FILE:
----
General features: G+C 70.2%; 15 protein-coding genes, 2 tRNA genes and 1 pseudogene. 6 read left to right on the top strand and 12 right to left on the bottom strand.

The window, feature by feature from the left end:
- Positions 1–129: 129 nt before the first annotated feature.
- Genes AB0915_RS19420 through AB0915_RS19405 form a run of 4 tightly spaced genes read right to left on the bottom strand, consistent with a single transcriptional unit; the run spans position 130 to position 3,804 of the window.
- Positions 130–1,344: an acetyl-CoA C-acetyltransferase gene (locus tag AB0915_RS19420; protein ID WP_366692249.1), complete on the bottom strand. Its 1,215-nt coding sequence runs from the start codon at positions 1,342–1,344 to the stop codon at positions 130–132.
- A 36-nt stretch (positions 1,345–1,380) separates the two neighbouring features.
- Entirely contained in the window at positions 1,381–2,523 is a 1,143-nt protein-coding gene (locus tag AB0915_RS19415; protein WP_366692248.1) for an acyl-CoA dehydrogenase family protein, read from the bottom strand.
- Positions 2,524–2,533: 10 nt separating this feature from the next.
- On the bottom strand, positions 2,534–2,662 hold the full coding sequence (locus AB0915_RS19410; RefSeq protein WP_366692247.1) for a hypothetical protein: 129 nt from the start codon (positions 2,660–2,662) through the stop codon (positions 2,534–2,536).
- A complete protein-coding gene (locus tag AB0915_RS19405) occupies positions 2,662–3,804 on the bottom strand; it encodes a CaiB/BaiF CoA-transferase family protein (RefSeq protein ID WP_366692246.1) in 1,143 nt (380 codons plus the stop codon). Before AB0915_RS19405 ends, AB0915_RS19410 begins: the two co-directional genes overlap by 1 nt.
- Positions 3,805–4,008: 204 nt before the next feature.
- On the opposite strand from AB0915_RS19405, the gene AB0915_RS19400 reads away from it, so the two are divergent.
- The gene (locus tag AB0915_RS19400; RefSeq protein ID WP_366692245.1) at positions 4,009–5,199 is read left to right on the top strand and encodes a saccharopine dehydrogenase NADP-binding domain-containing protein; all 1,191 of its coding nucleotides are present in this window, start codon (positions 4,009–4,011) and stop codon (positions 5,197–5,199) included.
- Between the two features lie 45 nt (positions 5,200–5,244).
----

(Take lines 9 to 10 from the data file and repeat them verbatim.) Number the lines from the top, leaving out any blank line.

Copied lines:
- On the bottom strand, positions 2,534–2,662 hold the full coding sequence (locus AB0915_RS19410; RefSeq protein WP_366692247.1) for a hypothetical protein: 129 nt from the start codon (positions 2,660–2,662) through the stop codon (positions 2,534–2,536).
- A complete protein-coding gene (locus tag AB0915_RS19405) occupies positions 2,662–3,804 on the bottom strand; it encodes a CaiB/BaiF CoA-transferase family protein (RefSeq protein ID WP_366692246.1) in 1,143 nt (380 codons plus the stop codon). Before AB0915_RS19405 ends, AB0915_RS19410 begins: the two co-directional genes overlap by 1 nt.